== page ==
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Epidemiology and Natural History of Cancer-Associated Viruses

Sam Mbulaiteye

1 Collaborator(s)

Funding source

National Cancer Institute (NIH)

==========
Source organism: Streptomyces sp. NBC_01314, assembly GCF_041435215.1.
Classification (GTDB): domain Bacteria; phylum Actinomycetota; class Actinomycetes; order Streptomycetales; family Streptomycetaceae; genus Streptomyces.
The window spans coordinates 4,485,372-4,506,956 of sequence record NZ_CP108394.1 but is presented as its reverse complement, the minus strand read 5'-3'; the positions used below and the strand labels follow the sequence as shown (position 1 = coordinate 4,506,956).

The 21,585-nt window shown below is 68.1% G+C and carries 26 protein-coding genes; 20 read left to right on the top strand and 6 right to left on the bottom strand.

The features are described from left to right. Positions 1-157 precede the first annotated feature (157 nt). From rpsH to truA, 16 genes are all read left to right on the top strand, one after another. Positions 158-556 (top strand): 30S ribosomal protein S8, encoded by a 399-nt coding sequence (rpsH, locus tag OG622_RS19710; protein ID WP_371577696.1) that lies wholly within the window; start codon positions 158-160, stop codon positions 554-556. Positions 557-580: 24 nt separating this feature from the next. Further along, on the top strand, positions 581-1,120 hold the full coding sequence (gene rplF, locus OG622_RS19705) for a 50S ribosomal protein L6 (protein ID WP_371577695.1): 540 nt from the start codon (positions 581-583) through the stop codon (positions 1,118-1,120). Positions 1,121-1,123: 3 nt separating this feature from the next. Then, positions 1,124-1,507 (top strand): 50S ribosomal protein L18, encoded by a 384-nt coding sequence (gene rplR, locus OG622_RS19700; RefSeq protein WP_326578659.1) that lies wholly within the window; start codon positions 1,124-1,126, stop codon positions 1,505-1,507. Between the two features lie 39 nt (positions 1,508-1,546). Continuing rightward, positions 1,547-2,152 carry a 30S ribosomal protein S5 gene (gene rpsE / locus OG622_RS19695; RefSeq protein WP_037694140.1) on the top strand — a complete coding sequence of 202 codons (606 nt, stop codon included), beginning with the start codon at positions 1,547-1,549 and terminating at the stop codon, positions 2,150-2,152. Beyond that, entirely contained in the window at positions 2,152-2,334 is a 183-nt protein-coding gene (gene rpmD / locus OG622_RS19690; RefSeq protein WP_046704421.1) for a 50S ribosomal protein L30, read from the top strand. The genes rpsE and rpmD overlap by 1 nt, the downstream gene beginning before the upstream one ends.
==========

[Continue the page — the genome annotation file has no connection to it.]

This project consists of several overlapping comprehensive, multidisciplinary population-based cohort and/or case-control studies to quantify the association between cancer-causing viruses (oncoviruses) with linked cancers. The studies focus on the role of the role of immunological alteration, infection and risk for cancer, including BL, NHL, Hodgkin lymphoma, kaposi sarcoma, lung cancer, cervical cancer, head and neck cancer, testicular cancer, breast cancer, penile cancer, and gastric cancer. Biological specimens (peripheral blood, saliva, tumor tissues), when available, are used to measure load of infectious agents, including HIV, HTLV-I/-II, HCV, and KSHV, also called HHV8, genetic variation in viral agents or the host to characterize association of biomarkers with cancer. An analysis of risk for AIDS and non-AIDS-defining cancers in the U.S. covering a 15-year period (1991-2005) was completed. The US AIDS population expanded fourfold from 96,179 in 1991 to 413,080 in 2005. The increases were mostly due to people aged 40 years or older. About 79 656 cancers occurred in the AIDS population. The number of AIDS-defining cancers decreased by more than threefold from 34,587 in 1991 to 10,325 cancers in 2005; Ptrend .001). Conversely, during the same time, the number of non-AIDS-defining cancers increased by approximately threefold (3193 to 10,059 cancers; Ptrend .001). The number of cancers for anus (206 to 1564 cancers), liver (116 to 583 cancers), prostate (87 to 759 cancers), and lung cancers (875 to 1882 cancers), and Hodgkin lymphoma (426 to 897 cancers). In the HIV-only population in 34 US states, an estimated 2191 non-AIDS-defining cancers occurred during 2004-2007, including 454 lung, 166 breast, and 154 anal cancers. This growing burden requires targeted cancer prevention and treatment strategies Using the U.S. HIV/AIDS Cancer Match Study, among 567, 865 persons with HIV/AIDS, BL incidence showed two age-specific incidence peaks during the pediatric and adult/geriatric years and decreased with decreasing CD4 lymphocyte counts. The bimodal peaks for BL, in contrast to non-BL NHL, suggest effects of non-cumulative risk factors at different ages. An analysis of the proportion of AIDS-defining malignancies in the United States occurring in persons with AIDS during 1980-2007 was completed. About 82% of 83,252 KS cases, 6.0% of 351,618 DLBCL cases, 20% of 17,307 Burkitt lymphoma cases, 27% of 27,265 CNS lymphoma cases, and 0.42% of 375,452 cervical cancer cases occurred among persons with AIDS during 1980-2007. The proportion of KS and AIDS-defining NHLs in persons with AIDS peaked in the early 1990s (1990-1995: 90% for KS, 10% for DLBCL, 28% for Burkitt lymphoma and 48% for CNS lymphoma and then declined 70% for KS, 5% for DLBCL,21% for BL, and 13% for CNS lymphoma. The proportion of cervical cancers in persons with AIDS increased over time from 0.11% in 1980-1991 to 0.71% in 2001-2007. Prostate cancer risk was decreased by 50% among men with AIDS compared with the general population. This deficit was limited to the PSA era and early stage cancers. A study of Hodgkin lymphoma (HL) incidence with immune reconstitution in the HIV settng was completed using data on 187 Hodgkin lymphoma cases among 64 368 HIV patients from France. Hodgkin lymphoma risk was related to time intervals after combination antiretroviral therapy (cART) initiation. Risk was especially and significantly elevated in months 1-3 on cART (RR 2.95), lower in months 4-6 (RR 1.63), and null with longer use (RR 1.00). CD4 count was strongly associated with Hodgkin lymphoma risk at 50-99 CD4 cells/mm. Hodgkin lymphoma risk increased significantly soon after cART initiation, which was largely explained by the CD4 count. Using data from 263 254 adults and adolescents with AIDS (1980-2004) the U.S. HACM, we showed that risk was elevated for the 2 major AIDS-defining cancers: Kaposi sarcoma (SIRs, 5321 and 1347 in years 3-5 and 6-10, respectively) and non-Hodgkin ...